The conversation around mounting college costs—and the subsequent loans and debt that drown recent graduates—often revolves around how to repay tens of thousands of dollars or considering the possibility of skipping costly higher education altogether.
But what’s sometimes left out of the chatter is the option of working through school to defray the costs. And the reason WHY is obvious from a story in The New York Times this weekend: it’s not easy to pull off good grades while earning bucks on the side. Plus, as the cost of education increases, the money college kids can earn simply doesn’t go as far toward covering tuition and living expenses.
Here’s an excerpt from the piece:
While many students are trying to defray some of the costs, few can actually work their way through college in a normal amount of time without debt and little or no need-based financial aid unless they have an unusual combination of bravery, luck and discipline.
“I literally never went out,” Mr. Tolmie says. “There just was not time to do that.”
The story also takes on a lawmaker who seems out of touch with exactly how much a college degree costs these days:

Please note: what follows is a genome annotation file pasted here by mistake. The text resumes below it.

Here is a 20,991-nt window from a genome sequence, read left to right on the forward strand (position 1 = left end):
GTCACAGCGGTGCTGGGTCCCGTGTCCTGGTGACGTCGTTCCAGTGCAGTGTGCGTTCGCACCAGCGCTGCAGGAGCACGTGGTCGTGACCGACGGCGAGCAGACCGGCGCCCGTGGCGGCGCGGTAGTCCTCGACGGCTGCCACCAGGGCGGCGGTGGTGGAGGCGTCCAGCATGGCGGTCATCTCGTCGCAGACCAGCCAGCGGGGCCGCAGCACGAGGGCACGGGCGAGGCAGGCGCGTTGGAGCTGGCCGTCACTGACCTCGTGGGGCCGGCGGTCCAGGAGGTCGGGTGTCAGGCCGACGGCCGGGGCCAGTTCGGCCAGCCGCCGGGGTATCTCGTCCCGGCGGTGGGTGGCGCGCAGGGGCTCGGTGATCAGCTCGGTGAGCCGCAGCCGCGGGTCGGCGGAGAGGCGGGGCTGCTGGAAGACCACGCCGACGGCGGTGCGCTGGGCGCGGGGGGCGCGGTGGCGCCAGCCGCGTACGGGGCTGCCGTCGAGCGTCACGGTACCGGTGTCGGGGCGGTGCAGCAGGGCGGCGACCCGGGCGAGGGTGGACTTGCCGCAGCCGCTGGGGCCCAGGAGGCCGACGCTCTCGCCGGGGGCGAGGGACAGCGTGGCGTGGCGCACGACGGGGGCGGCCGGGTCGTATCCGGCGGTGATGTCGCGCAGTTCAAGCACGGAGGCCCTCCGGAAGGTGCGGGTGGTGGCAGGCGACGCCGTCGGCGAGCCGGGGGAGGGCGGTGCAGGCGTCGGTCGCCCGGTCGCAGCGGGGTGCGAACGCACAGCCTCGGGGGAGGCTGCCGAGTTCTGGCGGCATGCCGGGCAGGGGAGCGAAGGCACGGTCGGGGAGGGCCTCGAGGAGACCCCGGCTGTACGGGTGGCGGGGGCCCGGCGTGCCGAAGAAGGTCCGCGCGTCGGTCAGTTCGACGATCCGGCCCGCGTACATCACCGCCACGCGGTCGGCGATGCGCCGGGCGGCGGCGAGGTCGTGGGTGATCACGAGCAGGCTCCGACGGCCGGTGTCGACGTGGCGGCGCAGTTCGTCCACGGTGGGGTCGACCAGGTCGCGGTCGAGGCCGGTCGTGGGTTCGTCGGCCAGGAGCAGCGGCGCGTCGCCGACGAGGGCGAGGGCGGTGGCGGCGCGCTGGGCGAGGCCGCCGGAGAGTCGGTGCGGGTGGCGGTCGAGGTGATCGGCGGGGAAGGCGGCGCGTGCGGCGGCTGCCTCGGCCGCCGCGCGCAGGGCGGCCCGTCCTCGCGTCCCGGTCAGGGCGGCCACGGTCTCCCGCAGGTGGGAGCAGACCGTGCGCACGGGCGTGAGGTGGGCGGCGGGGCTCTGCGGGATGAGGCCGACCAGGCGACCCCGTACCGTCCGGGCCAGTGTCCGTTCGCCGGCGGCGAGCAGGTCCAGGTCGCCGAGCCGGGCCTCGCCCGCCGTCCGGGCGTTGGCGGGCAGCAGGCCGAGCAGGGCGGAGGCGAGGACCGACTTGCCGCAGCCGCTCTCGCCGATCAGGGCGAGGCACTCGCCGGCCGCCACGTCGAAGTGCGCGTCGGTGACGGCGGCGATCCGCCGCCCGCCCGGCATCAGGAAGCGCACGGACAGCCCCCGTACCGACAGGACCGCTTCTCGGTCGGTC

Others recall working their way through college themselves, including Representative Virginia Foxx, a Republican from North Carolina who heads a House subcommittee on higher education and work force training. “I spent seven years getting my undergraduate degree and didn’t borrow a dime of money,” she once said at a subcommittee meeting, adding that she was bewildered, given her own experience, by tales of woe she had heard from people with $80,000 in debt.
Here’s the full article if you want to read more.
What do YOU think? Is it possible to focus on school AND a job? What are some good ways for college kids to make money? Have you tried to hold down a decent-paying position while still maintaining your grades?
Let us know in the comments!